Friday, 21 February 2020

Flight by Water

I’ve always liked Carole Silver’s description of News from Nowhere as ‘the first of Morris’s final group of romances’.  That generic affiliation means that you can run the hermeneutic traffic between Morris’s utopia and his late romances in both directions: forwards from News from Nowhere, thereby exposing political implications in those otherworldly romances that we might not have supposed to be there; or backwards from the late romances, so that narrative elements of the utopia are revealed as having meanings in excess of their overt political ones.

Why, for instance, should William Guest leave London and head upriver?  Well, officially, because he’s seen the utopian city and now he needs to see the utopian countryside too, thus covering the whole social range.  But then we remember those early exchanges between Birdalone and Habundia in The Water of the Wondrous Isles.  The magical wood-wife informs Birdalone that ‘it is by way of the water that thou shalt fare to the land of men-folk’, and a few pages later the heroine ‘called to mind what Habundia had said to her, that it was by water that she must flee’.  So a journey by water releases you from the captivity of the evil witch-wife who had kidnapped you on the opening page of the book.  Can something like this be true of William Guest’s water journey too?

Well, we might think of Guest as being narratively trapped within old Hammond’s endless expositions in the British Museum.  After all, as readers, we probably feel ourselves shackled during those gruelling expository chapters too.  In a more important because political sense, we might regard Guest as trapped within a narrow, excessively static and pastoral utopia in the transfigured London, and as needing to break out of that to a wider, more challenging world and politics beyond.  He will meet Ellen on his river journey, after all, and she is indeed a dynamic new force in this otherwise too placid future.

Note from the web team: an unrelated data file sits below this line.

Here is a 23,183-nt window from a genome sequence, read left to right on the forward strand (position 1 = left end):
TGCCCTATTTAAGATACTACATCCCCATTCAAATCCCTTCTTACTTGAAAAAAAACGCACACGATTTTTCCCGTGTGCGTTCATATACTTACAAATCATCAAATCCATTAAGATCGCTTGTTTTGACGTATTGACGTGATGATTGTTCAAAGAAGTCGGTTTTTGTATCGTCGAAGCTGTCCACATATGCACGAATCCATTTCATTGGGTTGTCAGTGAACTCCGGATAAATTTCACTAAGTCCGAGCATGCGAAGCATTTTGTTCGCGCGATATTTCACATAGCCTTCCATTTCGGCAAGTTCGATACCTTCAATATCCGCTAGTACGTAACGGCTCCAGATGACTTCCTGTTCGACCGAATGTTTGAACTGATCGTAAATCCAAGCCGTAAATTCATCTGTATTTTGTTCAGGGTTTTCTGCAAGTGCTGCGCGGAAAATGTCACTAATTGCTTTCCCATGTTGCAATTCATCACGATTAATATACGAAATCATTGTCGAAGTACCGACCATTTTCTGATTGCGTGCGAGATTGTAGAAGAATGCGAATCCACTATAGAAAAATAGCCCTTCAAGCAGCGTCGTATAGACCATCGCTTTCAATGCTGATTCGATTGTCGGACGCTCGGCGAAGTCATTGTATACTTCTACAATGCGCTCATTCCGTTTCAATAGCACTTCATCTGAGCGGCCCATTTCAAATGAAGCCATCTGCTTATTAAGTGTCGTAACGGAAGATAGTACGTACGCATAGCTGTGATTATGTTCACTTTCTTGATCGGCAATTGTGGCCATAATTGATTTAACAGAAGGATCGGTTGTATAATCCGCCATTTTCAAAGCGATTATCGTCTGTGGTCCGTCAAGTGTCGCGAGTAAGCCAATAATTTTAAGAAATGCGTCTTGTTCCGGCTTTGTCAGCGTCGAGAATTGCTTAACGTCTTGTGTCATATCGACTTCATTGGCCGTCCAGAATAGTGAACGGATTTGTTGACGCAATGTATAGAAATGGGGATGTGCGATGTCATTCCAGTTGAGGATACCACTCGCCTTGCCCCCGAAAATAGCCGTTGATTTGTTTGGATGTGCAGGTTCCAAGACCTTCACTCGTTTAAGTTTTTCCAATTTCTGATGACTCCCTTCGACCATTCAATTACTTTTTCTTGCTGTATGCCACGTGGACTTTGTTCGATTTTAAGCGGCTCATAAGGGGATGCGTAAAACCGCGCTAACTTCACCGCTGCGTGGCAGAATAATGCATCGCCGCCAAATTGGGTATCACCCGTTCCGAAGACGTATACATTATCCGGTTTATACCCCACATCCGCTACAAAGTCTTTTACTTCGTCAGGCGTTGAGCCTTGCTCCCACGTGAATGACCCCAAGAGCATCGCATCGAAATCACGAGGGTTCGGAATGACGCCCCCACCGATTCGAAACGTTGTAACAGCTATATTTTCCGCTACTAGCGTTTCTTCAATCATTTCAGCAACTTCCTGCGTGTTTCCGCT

Whether Guest’s upriver adventures can be paralleled in any precise way with Birdalone’s tribulations on her great lake, I’m not sure.  Could we think of the cottage at Runnymede as a version of the Isle of Increase Unsought, with the old Grumbler as its dangerous and short-memoried witch – politically short-memoried, in his case?  At any rate, the juxtaposition of The Water of the Wondrous Isles and News from Nowhere will have made us think of aspects of the latter in a new way.  For if a water journey breaks you out of stasis and captivity towards new challenges, then we will have to look at William Guest’s 130-mile trip up the Thames in a new light.

Monday, 3 February 2020

Morris in the OED

Ah, so now I know how many William Morris words are cited in the original Oxford English Dictionary, without the later Supplements: 1,359 words in 1,522 quotations.  But is that good or bad?  Is that an impressive tally, or is it not?  Well, a comparison with other Victorian writers reveals that he has fewer OED words than Charles Dickens (5,553 words in 7,512 quotations), John Ruskin (2,879 in 3,231) or George Eliot (2,430 in 2,618).  But he has more than Thomas Hardy (1,111 in 1,129), Matthew Arnold (1,064 in 1,139), Charlotte Brontë (807 in 840) or Dante Gabriel Rossetti (350 in 356).

Of course, such arithmetical tallies tell us very little about what it means, qualitatively speaking, that an author should be cited in the OED in this way.  For a splendid example of how such a philological analysis might be conducted, I refer you to Dennis Taylor’s Hardy’s Literary Language and Victorian Philology (1993), which is where I got that Morris figure from in the first place.  We’ve had useful analyses of Morris’s literary language here and there (particularly by Norman Talbot), but we could certainly do with a study of it as subtle and comprehensive as Taylor’s of Thomas Hardy’s.